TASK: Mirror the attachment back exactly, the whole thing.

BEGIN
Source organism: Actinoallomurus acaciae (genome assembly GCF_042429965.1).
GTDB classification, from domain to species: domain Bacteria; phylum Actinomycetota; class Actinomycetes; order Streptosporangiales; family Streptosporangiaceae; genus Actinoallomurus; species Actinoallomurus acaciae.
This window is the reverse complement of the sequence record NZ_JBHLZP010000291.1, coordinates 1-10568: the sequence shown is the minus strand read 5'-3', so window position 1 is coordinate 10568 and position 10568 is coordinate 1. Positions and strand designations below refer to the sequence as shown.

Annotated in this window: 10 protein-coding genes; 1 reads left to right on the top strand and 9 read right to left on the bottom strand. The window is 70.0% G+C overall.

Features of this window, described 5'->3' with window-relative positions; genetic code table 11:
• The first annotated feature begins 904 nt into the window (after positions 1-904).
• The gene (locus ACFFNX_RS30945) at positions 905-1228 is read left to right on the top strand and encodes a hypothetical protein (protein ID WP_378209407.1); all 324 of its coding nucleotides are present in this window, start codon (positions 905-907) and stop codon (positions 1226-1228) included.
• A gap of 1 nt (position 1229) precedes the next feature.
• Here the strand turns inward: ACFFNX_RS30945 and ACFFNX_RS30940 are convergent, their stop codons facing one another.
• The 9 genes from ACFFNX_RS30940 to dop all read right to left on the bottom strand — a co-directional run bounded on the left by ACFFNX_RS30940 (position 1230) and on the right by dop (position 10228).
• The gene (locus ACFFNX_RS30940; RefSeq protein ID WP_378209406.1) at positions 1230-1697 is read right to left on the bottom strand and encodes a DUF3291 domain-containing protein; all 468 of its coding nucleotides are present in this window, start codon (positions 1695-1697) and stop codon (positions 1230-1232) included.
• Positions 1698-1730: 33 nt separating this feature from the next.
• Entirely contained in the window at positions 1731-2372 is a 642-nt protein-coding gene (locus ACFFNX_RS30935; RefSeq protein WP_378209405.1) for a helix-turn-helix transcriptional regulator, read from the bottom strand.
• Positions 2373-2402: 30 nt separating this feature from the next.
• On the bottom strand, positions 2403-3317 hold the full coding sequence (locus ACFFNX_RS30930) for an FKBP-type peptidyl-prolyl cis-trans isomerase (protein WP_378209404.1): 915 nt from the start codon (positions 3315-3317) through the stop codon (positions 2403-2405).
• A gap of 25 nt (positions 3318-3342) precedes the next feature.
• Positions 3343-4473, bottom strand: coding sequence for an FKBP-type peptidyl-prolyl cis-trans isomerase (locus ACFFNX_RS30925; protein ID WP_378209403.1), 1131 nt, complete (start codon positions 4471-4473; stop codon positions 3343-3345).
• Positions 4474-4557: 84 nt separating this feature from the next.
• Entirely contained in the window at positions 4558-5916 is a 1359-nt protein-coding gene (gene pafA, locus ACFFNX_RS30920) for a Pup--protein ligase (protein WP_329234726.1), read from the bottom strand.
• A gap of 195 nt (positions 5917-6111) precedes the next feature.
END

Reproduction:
Source organism: Actinoallomurus acaciae (genome assembly GCF_042429965.1).
GTDB classification, from domain to species: domain Bacteria; phylum Actinomycetota; class Actinomycetes; order Streptosporangiales; family Streptosporangiaceae; genus Actinoallomurus; species Actinoallomurus acaciae.
This window is the reverse complement of the sequence record NZ_JBHLZP010000291.1, coordinates 1-10568: the sequence shown is the minus strand read 5'-3', so window position 1 is coordinate 10568 and position 10568 is coordinate 1. Positions and strand designations below refer to the sequence as shown.

Annotated in this window: 10 protein-coding genes; 1 reads left to right on the top strand and 9 read right to left on the bottom strand. The window is 70.0% G+C overall.

Features of this window, described 5'->3' with window-relative positions; genetic code table 11:
• The first annotated feature begins 904 nt into the window (after positions 1-904).
• The gene (locus ACFFNX_RS30945) at positions 905-1228 is read left to right on the top strand and encodes a hypothetical protein (protein ID WP_378209407.1); all 324 of its coding nucleotides are present in this window, start codon (positions 905-907) and stop codon (positions 1226-1228) included.
• A gap of 1 nt (position 1229) precedes the next feature.
• Here the strand turns inward: ACFFNX_RS30945 and ACFFNX_RS30940 are convergent, their stop codons facing one another.
• The 9 genes from ACFFNX_RS30940 to dop all read right to left on the bottom strand — a co-directional run bounded on the left by ACFFNX_RS30940 (position 1230) and on the right by dop (position 10228).
• The gene (locus ACFFNX_RS30940; RefSeq protein ID WP_378209406.1) at positions 1230-1697 is read right to left on the bottom strand and encodes a DUF3291 domain-containing protein; all 468 of its coding nucleotides are present in this window, start codon (positions 1695-1697) and stop codon (positions 1230-1232) included.
• Positions 1698-1730: 33 nt separating this feature from the next.
• Entirely contained in the window at positions 1731-2372 is a 642-nt protein-coding gene (locus ACFFNX_RS30935; RefSeq protein WP_378209405.1) for a helix-turn-helix transcriptional regulator, read from the bottom strand.
• Positions 2373-2402: 30 nt separating this feature from the next.
• On the bottom strand, positions 2403-3317 hold the full coding sequence (locus ACFFNX_RS30930) for an FKBP-type peptidyl-prolyl cis-trans isomerase (protein WP_378209404.1): 915 nt from the start codon (positions 3315-3317) through the stop codon (positions 2403-2405).
• A gap of 25 nt (positions 3318-3342) precedes the next feature.
• Positions 3343-4473, bottom strand: coding sequence for an FKBP-type peptidyl-prolyl cis-trans isomerase (locus ACFFNX_RS30925; protein ID WP_378209403.1), 1131 nt, complete (start codon positions 4471-4473; stop codon positions 3343-3345).
• Positions 4474-4557: 84 nt separating this feature from the next.
• Entirely contained in the window at positions 4558-5916 is a 1359-nt protein-coding gene (gene pafA, locus ACFFNX_RS30920) for a Pup--protein ligase (protein WP_329234726.1), read from the bottom strand.
• A gap of 195 nt (positions 5917-6111) precedes the next feature.